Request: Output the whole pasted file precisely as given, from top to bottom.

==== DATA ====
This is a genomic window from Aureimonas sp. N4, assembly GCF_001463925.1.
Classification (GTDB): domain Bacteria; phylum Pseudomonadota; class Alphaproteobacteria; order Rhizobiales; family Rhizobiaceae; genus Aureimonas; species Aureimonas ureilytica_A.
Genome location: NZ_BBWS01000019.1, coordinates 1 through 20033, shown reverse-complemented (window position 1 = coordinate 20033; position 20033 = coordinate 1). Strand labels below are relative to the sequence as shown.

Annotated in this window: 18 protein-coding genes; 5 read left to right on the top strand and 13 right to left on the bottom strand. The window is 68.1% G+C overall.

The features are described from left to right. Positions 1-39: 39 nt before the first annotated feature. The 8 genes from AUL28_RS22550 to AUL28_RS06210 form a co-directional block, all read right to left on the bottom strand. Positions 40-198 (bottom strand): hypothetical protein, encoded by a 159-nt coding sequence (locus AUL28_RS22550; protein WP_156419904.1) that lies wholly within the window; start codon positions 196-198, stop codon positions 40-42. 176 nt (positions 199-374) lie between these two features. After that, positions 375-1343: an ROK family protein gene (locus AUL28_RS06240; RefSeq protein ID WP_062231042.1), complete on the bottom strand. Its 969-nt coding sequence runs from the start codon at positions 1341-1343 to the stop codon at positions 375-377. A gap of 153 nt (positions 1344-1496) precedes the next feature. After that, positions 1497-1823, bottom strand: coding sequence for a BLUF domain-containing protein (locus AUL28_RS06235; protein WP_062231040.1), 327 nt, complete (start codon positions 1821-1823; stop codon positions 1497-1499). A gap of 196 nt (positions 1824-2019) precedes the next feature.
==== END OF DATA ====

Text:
This is a genomic window from Aureimonas sp. N4, assembly GCF_001463925.1.
Classification (GTDB): domain Bacteria; phylum Pseudomonadota; class Alphaproteobacteria; order Rhizobiales; family Rhizobiaceae; genus Aureimonas; species Aureimonas ureilytica_A.
Genome location: NZ_BBWS01000019.1, coordinates 1 through 20033, shown reverse-complemented (window position 1 = coordinate 20033; position 20033 = coordinate 1). Strand labels below are relative to the sequence as shown.

Annotated in this window: 18 protein-coding genes; 5 read left to right on the top strand and 13 right to left on the bottom strand. The window is 68.1% G+C overall.

The features are described from left to right. Positions 1-39: 39 nt before the first annotated feature. The 8 genes from AUL28_RS22550 to AUL28_RS06210 form a co-directional block, all read right to left on the bottom strand. Positions 40-198 (bottom strand): hypothetical protein, encoded by a 159-nt coding sequence (locus AUL28_RS22550; protein WP_156419904.1) that lies wholly within the window; start codon positions 196-198, stop codon positions 40-42. 176 nt (positions 199-374) lie between these two features. After that, positions 375-1343: an ROK family protein gene (locus AUL28_RS06240; RefSeq protein ID WP_062231042.1), complete on the bottom strand. Its 969-nt coding sequence runs from the start codon at positions 1341-1343 to the stop codon at positions 375-377. A gap of 153 nt (positions 1344-1496) precedes the next feature. After that, positions 1497-1823, bottom strand: coding sequence for a BLUF domain-containing protein (locus AUL28_RS06235; protein WP_062231040.1), 327 nt, complete (start codon positions 1821-1823; stop codon positions 1497-1499). A gap of 196 nt (positions 1824-2019) precedes the next feature.